Since the field of quasi contracts is not one of settled and precise limits, it is necessary, at the outset, to indicate just what part of the law of obligation this treatise is intended to cover. The term "quasi contracts" may with propriety be applied to all noncontractual obligations which are treated, for the purpose of affording a remedy, as if they were contracts. So interpreted, the subject includes: (1) judgments and other so-called contracts of record; (2) a number of official and statutory obligations, such as the official obligation of a sheriff to levy execution and pay over the proceeds, and the statutory obligation of the owner of a vessel to pay pilotage;1 and (3) obligations arising from "unjust whose example was followed by Professor Keener, included in this second class a number of customary obligations, such as that of the innkeeper and that of the carrier, which are not enforced, ordinarily, by means of contractual forms of action, enrichment," i.e. the receipt by one person from another of a benefit the retention of which is unjust. But in view of the fact that nearly all of the obligations included in the first two classes are commonly known and treated under more specific designations, or as parts of other clearly defined topics, while those of the third class have no other distinctive name whatever, it is believed that the term "quasi contracts," for the sake of convenience, should ordinarily be applied to obligations of the third class alone. For this reason, and for the further reason that they constitute a homogeneous group, essentially different from all others, this book will treat solely of obligations arising upon the receipt of a benefit the retention of which is unjust.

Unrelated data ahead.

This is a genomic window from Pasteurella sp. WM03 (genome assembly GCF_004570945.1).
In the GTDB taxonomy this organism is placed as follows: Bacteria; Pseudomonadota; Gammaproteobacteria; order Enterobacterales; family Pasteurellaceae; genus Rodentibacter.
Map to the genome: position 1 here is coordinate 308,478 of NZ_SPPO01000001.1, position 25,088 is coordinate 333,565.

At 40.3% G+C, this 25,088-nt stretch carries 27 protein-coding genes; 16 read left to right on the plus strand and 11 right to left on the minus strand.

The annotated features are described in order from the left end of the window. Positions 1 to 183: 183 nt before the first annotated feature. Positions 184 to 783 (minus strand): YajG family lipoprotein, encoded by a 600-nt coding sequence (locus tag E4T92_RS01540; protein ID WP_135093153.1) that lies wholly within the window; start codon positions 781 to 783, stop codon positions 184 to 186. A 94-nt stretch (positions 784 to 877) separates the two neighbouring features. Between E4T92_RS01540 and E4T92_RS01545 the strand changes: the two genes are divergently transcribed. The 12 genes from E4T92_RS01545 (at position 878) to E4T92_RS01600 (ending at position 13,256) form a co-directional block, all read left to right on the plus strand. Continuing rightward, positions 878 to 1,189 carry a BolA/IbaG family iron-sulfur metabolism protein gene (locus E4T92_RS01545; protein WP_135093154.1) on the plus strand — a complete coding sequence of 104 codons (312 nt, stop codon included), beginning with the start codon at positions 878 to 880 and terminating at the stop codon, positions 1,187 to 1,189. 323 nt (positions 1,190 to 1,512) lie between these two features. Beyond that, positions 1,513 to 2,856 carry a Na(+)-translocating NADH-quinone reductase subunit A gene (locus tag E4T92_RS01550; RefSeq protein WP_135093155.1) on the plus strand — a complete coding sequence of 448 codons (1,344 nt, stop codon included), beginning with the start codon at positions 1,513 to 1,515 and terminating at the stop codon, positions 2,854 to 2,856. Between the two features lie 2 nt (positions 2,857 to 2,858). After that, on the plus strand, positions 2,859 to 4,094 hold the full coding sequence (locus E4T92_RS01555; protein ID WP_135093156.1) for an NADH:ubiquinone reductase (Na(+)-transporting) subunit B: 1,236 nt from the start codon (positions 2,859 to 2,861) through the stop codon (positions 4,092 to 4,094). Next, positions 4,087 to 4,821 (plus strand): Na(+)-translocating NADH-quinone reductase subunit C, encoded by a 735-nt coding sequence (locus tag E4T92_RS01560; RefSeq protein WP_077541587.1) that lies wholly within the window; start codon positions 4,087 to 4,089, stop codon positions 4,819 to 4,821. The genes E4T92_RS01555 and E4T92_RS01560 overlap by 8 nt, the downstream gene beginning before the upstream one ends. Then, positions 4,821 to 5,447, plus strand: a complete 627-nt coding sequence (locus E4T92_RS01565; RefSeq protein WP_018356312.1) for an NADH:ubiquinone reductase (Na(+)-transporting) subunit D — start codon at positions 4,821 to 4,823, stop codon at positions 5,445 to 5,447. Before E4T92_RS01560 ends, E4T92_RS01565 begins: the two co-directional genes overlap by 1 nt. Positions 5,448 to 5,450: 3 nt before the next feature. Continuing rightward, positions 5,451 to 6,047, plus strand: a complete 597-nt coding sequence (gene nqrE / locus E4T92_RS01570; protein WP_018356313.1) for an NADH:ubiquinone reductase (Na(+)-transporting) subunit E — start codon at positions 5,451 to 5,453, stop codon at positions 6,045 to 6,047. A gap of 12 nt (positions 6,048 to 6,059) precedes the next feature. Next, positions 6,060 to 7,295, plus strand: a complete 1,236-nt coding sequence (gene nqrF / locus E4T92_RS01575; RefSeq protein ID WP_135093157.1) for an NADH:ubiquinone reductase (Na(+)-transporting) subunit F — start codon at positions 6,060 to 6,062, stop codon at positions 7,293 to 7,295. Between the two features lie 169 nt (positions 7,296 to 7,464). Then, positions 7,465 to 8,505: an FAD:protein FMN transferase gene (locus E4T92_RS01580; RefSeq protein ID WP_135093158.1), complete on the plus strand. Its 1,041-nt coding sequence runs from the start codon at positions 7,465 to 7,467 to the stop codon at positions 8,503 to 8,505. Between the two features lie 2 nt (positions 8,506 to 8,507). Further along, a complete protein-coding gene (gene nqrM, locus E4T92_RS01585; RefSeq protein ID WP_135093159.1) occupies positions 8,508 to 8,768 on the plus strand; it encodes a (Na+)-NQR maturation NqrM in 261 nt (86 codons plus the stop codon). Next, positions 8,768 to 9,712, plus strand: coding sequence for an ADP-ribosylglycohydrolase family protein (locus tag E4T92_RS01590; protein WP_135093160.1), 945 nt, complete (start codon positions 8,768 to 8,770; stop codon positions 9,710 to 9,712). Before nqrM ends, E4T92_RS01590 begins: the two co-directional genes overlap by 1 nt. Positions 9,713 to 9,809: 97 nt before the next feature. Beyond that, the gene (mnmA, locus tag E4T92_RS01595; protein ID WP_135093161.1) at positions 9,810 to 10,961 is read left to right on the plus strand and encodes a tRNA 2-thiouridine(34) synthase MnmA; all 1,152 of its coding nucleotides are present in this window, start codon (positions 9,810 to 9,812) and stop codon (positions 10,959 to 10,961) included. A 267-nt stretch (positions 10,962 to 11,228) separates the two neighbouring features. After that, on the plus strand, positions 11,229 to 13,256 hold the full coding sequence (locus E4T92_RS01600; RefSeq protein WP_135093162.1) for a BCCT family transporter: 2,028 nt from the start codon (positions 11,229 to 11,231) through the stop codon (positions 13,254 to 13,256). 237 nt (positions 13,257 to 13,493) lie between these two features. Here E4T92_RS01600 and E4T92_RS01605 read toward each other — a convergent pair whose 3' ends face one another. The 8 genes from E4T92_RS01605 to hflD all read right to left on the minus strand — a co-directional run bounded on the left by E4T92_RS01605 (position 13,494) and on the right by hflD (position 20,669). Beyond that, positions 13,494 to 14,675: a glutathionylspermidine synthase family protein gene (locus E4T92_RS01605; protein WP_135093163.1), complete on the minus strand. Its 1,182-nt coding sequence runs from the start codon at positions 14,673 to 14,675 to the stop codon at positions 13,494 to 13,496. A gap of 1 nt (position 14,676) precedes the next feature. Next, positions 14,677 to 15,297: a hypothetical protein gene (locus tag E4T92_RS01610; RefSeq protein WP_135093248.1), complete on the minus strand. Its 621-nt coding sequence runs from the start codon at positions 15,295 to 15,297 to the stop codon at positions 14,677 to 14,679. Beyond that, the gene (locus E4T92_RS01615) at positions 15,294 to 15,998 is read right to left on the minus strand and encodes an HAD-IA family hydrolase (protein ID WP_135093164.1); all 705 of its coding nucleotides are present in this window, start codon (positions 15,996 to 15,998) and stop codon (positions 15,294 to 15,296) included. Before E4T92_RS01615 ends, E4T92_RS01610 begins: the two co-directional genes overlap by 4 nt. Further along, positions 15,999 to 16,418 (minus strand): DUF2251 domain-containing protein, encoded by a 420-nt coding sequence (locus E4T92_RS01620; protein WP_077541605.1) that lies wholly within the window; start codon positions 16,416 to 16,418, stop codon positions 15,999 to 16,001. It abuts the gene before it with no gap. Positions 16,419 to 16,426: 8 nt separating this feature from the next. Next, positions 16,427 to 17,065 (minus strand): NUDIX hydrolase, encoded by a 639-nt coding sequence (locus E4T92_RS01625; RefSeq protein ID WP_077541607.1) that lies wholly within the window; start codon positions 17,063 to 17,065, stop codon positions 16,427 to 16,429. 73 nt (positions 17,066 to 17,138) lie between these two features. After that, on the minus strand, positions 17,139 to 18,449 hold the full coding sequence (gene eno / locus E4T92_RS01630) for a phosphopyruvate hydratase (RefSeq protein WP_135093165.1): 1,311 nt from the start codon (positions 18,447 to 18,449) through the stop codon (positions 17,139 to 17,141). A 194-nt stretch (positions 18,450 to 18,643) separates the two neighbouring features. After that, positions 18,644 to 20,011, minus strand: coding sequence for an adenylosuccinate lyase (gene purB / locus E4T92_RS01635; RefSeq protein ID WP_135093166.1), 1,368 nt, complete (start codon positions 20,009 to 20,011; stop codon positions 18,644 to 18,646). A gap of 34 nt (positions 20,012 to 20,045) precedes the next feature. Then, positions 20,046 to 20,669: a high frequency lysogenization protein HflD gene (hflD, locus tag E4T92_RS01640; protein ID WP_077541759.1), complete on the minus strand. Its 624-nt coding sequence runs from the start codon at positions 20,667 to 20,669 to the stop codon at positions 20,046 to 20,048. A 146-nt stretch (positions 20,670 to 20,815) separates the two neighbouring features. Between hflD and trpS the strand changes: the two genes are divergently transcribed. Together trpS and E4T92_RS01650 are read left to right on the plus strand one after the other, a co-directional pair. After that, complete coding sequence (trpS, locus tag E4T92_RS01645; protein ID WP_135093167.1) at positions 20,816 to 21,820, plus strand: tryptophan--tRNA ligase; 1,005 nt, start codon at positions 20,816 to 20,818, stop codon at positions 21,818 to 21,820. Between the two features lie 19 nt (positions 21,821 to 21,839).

1 See Speake v. Richards, Hob. 206; Steamship Co. v. Joliffe, 1864, 2 Wall. (U. S.) 450. Professor Ames,